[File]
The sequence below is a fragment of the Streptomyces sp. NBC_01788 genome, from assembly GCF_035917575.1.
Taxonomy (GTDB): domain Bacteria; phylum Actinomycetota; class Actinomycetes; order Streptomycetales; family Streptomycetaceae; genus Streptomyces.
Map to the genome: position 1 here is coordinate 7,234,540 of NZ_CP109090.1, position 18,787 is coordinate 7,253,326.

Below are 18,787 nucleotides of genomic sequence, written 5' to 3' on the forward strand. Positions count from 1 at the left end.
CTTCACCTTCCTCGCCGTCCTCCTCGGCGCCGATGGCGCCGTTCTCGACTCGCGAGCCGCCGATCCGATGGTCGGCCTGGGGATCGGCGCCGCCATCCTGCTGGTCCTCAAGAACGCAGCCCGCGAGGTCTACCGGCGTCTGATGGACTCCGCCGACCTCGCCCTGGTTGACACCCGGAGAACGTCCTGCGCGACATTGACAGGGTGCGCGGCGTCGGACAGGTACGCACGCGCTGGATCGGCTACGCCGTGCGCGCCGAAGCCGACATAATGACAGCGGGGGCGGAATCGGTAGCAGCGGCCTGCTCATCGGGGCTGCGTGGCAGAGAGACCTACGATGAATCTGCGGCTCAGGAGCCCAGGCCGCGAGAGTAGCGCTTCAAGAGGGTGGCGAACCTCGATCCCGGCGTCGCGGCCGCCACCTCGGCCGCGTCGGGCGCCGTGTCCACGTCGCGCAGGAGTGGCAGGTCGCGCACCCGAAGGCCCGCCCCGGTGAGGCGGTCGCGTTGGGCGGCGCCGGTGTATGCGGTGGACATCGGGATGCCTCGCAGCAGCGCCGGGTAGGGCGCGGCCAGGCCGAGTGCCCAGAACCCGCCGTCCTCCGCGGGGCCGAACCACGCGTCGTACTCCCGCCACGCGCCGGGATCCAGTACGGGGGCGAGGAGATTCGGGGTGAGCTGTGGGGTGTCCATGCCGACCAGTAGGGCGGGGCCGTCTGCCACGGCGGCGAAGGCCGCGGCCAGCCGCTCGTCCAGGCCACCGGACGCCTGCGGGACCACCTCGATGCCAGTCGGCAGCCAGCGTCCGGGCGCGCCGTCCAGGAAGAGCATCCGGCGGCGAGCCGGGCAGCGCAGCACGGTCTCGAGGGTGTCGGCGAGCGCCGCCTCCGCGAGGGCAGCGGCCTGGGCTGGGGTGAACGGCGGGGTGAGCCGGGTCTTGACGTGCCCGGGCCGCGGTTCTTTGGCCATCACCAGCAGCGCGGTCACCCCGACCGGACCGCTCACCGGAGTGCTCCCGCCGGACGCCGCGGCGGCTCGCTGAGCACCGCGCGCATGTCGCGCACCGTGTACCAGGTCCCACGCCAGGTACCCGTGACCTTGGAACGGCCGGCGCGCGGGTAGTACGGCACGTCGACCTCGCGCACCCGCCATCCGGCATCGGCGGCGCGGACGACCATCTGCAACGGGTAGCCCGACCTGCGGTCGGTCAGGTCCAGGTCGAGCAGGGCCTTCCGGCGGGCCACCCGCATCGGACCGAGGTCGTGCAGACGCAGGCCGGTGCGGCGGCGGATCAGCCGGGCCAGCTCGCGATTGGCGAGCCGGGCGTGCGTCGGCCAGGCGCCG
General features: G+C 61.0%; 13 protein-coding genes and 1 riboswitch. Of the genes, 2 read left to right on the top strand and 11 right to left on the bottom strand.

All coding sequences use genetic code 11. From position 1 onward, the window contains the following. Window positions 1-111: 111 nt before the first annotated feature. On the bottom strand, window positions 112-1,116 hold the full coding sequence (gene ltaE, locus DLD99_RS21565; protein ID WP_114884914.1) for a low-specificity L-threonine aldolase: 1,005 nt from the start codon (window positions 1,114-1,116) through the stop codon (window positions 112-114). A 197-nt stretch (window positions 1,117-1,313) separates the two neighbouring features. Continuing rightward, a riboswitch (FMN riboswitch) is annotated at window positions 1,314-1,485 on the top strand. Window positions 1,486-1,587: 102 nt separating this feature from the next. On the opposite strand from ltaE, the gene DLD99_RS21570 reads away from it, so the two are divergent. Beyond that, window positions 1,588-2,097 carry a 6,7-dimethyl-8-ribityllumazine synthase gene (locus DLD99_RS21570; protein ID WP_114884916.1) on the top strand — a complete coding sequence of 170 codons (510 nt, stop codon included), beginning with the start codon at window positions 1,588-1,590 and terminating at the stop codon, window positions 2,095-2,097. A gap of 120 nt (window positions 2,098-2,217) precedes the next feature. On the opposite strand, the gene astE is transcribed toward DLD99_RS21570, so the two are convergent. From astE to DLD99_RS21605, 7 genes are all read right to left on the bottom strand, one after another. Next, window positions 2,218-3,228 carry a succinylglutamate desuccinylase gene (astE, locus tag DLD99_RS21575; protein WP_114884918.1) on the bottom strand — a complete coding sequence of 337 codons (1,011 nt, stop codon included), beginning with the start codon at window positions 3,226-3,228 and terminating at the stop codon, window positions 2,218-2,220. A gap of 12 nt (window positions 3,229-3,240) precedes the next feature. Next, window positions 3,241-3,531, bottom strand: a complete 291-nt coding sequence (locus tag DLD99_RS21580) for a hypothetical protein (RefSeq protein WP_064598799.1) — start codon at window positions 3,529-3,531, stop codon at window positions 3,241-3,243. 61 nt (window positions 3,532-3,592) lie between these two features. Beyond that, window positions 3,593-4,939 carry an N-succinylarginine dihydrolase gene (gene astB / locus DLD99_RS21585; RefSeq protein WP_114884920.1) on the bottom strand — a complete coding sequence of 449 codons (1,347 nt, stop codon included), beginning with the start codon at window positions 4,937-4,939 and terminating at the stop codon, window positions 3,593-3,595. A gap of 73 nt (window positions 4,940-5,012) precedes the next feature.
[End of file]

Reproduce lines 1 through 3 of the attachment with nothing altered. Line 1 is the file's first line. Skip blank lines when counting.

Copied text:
The sequence below is a fragment of the Streptomyces sp. NBC_01788 genome, from assembly GCF_035917575.1.
Taxonomy (GTDB): domain Bacteria; phylum Actinomycetota; class Actinomycetes; order Streptomycetales; family Streptomycetaceae; genus Streptomyces.
Map to the genome: position 1 here is coordinate 7,234,540 of NZ_CP109090.1, position 18,787 is coordinate 7,253,326.